For the better part of a year now, U.S. competition enforcers have been telling anyone who will listen that the old way of doing business is dead. Citing a “once-in-a-century inflection point in terms of [the] reach of corporate power,” Assistant Attorney General for Antitrust Jonathan Kanter recently claimed a mandate to “update and adapt our antitrust enforcement to address new market realities.” FTC Chairwoman Lina Khan likewise told reporters that her agency would no longer invest in drawn-out settlement negotiations with parties seeking merger clearances, and instead would “focus [its] resources on litigating” those cases. And former Deputy Assistant Attorney General Richard Powers made waves when he announced that the Antitrust Division would not “shy away from bringing criminal monopolization charges” in the right circumstances.
These policymakers are not limiting their ambitions to just filing more cases. Instead, they aim to expand the ambit of antitrust concern beyond the criteria that dominated jurisprudence over the last half century: price, output, and quality. The new guard contends that a myopic focus on those criteria (and the consumer-welfare standard they embody) not only is inconsistent with statutory and case law origins, but that it also gave rise to decades of underenforcement, a legal and economic quagmire in the case law, and a systematic neglect of competitive dimensions that resist measurement or quantification. Antitrust law and enforcement has to adapt, they say, to remedy the sins of the past and ward off the insidious competitive problems of the future.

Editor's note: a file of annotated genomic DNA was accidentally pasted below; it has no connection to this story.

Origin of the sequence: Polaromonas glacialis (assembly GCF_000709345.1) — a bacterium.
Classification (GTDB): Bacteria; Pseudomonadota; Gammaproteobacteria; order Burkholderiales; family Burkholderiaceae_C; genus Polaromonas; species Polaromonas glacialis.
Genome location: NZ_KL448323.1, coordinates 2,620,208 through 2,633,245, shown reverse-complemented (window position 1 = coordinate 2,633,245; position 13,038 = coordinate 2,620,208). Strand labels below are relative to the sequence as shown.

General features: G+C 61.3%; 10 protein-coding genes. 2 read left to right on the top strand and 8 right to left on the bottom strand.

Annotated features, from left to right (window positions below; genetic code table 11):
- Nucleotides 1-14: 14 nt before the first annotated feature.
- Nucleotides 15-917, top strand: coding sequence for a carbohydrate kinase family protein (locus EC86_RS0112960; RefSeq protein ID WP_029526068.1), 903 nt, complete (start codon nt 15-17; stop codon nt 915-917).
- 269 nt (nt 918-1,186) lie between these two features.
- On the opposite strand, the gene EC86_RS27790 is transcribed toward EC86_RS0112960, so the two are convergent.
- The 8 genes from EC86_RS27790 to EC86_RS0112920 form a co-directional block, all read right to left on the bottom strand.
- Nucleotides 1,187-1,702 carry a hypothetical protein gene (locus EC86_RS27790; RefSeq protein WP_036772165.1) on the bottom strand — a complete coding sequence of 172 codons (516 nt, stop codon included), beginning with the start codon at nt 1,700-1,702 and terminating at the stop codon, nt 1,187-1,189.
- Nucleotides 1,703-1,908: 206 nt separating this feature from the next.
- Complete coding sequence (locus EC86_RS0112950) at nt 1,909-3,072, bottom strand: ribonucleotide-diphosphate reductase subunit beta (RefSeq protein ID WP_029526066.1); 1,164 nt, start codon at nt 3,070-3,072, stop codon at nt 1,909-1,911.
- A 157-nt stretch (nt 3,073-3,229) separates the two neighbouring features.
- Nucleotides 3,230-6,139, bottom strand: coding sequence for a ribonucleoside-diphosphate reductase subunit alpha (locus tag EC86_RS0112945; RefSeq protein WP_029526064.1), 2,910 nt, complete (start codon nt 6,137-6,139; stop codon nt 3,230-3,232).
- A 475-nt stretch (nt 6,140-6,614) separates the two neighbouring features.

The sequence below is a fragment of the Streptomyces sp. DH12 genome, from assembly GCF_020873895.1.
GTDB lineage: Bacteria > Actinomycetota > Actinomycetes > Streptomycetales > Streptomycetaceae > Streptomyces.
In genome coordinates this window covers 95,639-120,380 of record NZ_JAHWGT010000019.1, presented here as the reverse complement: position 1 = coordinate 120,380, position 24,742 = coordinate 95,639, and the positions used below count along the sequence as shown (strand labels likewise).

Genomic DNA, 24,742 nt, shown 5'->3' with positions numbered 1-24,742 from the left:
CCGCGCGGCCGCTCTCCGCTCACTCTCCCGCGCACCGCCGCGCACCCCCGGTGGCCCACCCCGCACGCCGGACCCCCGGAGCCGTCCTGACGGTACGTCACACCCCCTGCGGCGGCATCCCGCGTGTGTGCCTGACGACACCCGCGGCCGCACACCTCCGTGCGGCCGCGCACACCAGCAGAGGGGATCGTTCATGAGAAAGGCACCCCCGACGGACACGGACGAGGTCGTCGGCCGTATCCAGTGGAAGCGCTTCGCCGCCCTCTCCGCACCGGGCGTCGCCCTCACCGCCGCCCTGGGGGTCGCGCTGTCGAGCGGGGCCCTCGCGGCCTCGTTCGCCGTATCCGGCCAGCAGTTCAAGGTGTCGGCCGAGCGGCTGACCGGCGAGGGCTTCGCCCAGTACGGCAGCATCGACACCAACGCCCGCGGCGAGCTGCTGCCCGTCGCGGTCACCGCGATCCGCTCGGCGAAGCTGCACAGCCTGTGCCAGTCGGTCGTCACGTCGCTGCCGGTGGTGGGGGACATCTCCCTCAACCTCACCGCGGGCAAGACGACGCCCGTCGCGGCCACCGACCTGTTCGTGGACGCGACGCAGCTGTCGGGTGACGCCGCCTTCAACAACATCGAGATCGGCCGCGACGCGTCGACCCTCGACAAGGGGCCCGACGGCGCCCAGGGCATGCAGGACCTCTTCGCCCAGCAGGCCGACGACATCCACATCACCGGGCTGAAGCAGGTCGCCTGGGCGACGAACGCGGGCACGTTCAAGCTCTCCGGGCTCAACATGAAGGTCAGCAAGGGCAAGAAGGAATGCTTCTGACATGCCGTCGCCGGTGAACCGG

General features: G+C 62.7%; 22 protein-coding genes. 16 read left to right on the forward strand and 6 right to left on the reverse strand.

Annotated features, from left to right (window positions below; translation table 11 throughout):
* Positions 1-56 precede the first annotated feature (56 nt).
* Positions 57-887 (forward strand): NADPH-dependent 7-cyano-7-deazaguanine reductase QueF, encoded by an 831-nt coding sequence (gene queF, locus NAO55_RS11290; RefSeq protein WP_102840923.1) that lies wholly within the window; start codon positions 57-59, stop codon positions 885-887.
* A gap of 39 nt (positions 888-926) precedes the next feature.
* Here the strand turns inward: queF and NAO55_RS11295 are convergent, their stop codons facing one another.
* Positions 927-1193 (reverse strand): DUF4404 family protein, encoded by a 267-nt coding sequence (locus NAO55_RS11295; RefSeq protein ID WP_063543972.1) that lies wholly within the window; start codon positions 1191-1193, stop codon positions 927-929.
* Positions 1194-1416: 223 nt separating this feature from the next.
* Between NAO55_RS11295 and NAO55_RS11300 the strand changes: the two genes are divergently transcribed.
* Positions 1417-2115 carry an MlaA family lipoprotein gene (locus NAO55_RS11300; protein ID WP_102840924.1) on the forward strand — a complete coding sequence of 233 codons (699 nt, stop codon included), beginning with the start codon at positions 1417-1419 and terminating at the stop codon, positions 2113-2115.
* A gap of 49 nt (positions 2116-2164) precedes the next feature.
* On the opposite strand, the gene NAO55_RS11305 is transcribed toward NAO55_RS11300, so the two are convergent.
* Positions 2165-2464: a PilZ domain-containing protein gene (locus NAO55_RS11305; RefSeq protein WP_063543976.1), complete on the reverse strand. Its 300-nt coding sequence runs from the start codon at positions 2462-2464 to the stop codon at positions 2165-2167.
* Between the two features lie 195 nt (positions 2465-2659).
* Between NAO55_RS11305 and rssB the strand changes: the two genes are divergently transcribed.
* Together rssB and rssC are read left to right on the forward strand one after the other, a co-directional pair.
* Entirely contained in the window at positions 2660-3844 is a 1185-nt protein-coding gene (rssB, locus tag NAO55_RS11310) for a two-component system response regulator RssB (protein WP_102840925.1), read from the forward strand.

For courts, practitioners, academics, businesses, and anyone else keeping score, the agencies’ policy goals and renewed appetite for litigation raise a series of burning questions. We examine two of them in this article: First, what type of evidence will the agencies muster as part of their antitrust-law reframing project? Second, are the agencies making progress towards those goals? We examine these questions in the context of merger and monopolization enforcement, two focal points of the agencies’ aggressive new posture. The early indications are that the agencies are positioning new categories of evidence as a supplement, rather than a replacement for traditional evidence of price, output, and quality impacts. As to the second issue, we conclude that courts are weighing the agencies’ new evidentiary approaches within the balances of traditional consumer-welfare criteria, implying that litigants fighting the agencies in court should continue to make price, output, quality, and innovation the focus of the narrative. In short, yesterday’s debates will continue to resonate today.